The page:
I was thankful for my café job because it helped me pay my bills. But the consistent interactions with the customers were just about too much for me. If I spent my days with my hands in the soil and harvesting all my goods while I hired people to deal with the customer service aspect, I’d be thrilled. It was different dealing with the public when you were passionate about what you were selling.

Coffee wasn’t my passion. I loved to drink it but not talk about it all day. Whereas the gardens, growing seasons, hybrid testing, and soil levels were something I’d talk about all day and have been prone to do.

“Your display is stunning, my girl. I can smell your strawberries all the way over here. And you have my mouth watering. I can tell you’ve put a lot of pride in your garden.”

Lifting my head, I gazed at the older gentleman who had finished setting up his booth, and I couldn’t help but blush at his compliment.

“Thank you,” I said.

I glanced over at his booth and admired the wood carvings. He had an all-nature display of creatures only living in the Pacific Northwest, and they were stunning. He had fish, eagles, deer, and even a few bears.

“Your carvings are beautiful. You must spend a lot of time on them and have been doing it for years,” I said.

“Yes, yes, yes. I needed to have a new hobby, and what’s manlier than wood carving?” He boasted with a giant laugh that made me smile along with him. “My name is Delmer.” He reached out his hand, and I shook it.


“Well, Arabella, I’m privileged to be set up next to you for the rest of the farmer’s market season.” He lifted his carafe. “Let’s toast to a profitable season.”

I lifted my coffee and cheered along with him.


A little French Bulldog with the most adorable blue tie and matching hat jumped onto a seat and glanced over at me as he appeared annoyed at being left out.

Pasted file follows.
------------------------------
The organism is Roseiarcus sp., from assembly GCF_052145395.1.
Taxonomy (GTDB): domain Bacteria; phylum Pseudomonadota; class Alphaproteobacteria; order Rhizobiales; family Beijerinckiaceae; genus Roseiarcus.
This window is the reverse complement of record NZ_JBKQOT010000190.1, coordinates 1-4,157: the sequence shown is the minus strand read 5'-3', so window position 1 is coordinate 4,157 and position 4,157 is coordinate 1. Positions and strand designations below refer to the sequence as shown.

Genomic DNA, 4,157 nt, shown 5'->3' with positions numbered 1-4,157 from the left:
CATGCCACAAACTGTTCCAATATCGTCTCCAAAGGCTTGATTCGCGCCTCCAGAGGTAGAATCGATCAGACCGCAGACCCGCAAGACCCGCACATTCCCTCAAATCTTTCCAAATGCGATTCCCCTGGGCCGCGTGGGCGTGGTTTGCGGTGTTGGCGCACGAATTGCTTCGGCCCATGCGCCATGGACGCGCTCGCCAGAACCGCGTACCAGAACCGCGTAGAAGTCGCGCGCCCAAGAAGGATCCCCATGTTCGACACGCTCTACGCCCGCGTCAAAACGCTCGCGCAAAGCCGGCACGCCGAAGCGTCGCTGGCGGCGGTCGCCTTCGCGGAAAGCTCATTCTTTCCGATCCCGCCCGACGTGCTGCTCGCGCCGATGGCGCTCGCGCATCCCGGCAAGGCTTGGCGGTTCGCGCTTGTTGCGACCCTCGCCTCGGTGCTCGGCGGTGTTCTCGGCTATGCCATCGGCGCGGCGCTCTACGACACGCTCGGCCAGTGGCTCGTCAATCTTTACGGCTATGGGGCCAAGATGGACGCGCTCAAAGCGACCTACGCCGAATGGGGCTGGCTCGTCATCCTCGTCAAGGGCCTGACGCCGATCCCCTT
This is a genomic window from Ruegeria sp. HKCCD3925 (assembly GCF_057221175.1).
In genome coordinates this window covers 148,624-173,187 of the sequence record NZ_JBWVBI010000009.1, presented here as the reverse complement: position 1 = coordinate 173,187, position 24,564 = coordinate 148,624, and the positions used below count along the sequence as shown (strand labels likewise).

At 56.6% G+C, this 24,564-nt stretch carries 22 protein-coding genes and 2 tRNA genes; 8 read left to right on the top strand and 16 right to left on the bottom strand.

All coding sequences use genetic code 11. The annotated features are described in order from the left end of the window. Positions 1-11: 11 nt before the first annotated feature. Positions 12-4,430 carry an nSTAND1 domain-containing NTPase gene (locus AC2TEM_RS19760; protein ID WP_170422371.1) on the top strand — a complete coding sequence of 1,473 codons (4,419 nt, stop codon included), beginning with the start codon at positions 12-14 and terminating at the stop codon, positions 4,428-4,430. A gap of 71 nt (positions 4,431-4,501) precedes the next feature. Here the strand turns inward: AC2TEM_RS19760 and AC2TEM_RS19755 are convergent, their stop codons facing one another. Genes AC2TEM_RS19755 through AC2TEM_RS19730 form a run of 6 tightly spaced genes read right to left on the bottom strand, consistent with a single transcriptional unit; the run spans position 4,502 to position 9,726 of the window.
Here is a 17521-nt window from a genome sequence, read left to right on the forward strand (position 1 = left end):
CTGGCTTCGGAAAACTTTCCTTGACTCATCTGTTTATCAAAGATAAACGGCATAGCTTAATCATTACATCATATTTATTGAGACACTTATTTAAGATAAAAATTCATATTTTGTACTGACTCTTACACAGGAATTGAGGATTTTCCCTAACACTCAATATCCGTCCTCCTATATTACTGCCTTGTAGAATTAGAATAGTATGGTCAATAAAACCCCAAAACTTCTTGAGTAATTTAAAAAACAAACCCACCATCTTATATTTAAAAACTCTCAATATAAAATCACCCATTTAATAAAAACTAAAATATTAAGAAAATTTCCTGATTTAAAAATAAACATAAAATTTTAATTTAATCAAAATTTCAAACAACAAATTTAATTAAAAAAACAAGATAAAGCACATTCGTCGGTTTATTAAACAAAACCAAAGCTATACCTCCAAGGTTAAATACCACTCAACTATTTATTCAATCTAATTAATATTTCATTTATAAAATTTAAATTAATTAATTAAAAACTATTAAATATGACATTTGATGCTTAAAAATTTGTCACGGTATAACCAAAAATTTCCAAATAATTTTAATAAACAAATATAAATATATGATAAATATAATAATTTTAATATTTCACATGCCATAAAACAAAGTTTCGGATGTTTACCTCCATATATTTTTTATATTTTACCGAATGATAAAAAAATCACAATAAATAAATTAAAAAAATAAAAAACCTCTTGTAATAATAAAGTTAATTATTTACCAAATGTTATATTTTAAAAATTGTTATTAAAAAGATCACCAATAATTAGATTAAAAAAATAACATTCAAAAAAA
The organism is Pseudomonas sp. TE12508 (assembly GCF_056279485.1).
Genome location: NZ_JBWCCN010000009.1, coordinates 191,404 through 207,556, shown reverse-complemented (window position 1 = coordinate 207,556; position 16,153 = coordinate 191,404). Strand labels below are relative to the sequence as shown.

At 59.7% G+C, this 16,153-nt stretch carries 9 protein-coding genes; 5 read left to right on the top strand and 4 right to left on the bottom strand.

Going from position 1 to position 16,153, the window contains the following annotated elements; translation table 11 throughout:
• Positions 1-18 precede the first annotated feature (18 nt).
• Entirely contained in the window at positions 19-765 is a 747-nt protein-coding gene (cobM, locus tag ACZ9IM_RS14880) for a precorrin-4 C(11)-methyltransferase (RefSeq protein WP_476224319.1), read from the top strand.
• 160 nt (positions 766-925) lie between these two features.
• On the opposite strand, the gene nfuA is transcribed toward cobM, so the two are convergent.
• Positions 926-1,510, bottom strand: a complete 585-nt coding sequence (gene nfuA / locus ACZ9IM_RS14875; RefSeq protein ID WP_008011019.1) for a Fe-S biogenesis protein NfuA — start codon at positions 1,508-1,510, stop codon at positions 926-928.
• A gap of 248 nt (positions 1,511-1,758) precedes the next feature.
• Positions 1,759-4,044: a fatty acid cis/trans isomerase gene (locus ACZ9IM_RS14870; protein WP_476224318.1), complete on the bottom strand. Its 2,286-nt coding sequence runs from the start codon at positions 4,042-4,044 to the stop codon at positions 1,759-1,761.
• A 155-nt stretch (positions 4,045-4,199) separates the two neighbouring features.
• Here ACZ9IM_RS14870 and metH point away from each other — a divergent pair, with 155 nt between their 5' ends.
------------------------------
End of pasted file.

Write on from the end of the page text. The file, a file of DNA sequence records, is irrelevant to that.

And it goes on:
“Well, my apologies, Marcel. I didn’t mean to exclude you. This is Arabella. Arabella, this is Marcel. He belonged to my sister Jeannie.”

Belonged, as in past tense, I frowned.

“Hello, Marcel. It’s very nice to meet you.” I lifted my gaze to Delmer. “I’m sorry for your loss.”

Rolling his tongue around his mouth, he nodded and smiled with a touch of sorrow. “Thank you. When she passed, I took over Marcel, trying to find somebody to adopt him. I didn’t have the heart to put him in a shelter.”

“No, of course not. I love his little outfit,” I said.

The older man rolled his eyes and huffed at Marcel. “He has an entire closet full as Jeannie always had him decked out, and he seems to like it.” Delmer rubbed at the back of his neck. “I’m, uh, a little embarrassed about it, but he picks everything out himself, and I help put them on him.”

Trying extremely hard to hold back another giggle, I glanced at Marcel, and my heart warmed to him. His tongue hung out. He smiled widely, as if waiting for his picture to be taken. Too cute for words, I couldn’t help but desire to scoop him up and cuddle him close.

Marcel started babbling away with soft barks. I was certain he was telling me a story. That little guy had me completely charmed.

“Say, you seem like a real special young lady,” Delmer said.

I chuffed at his assessment, young lady.

“You two seem to be hitting it off well,” Delmer said. “He doesn’t act like this for anybody else except for my late sister. Would you consider adopting him?”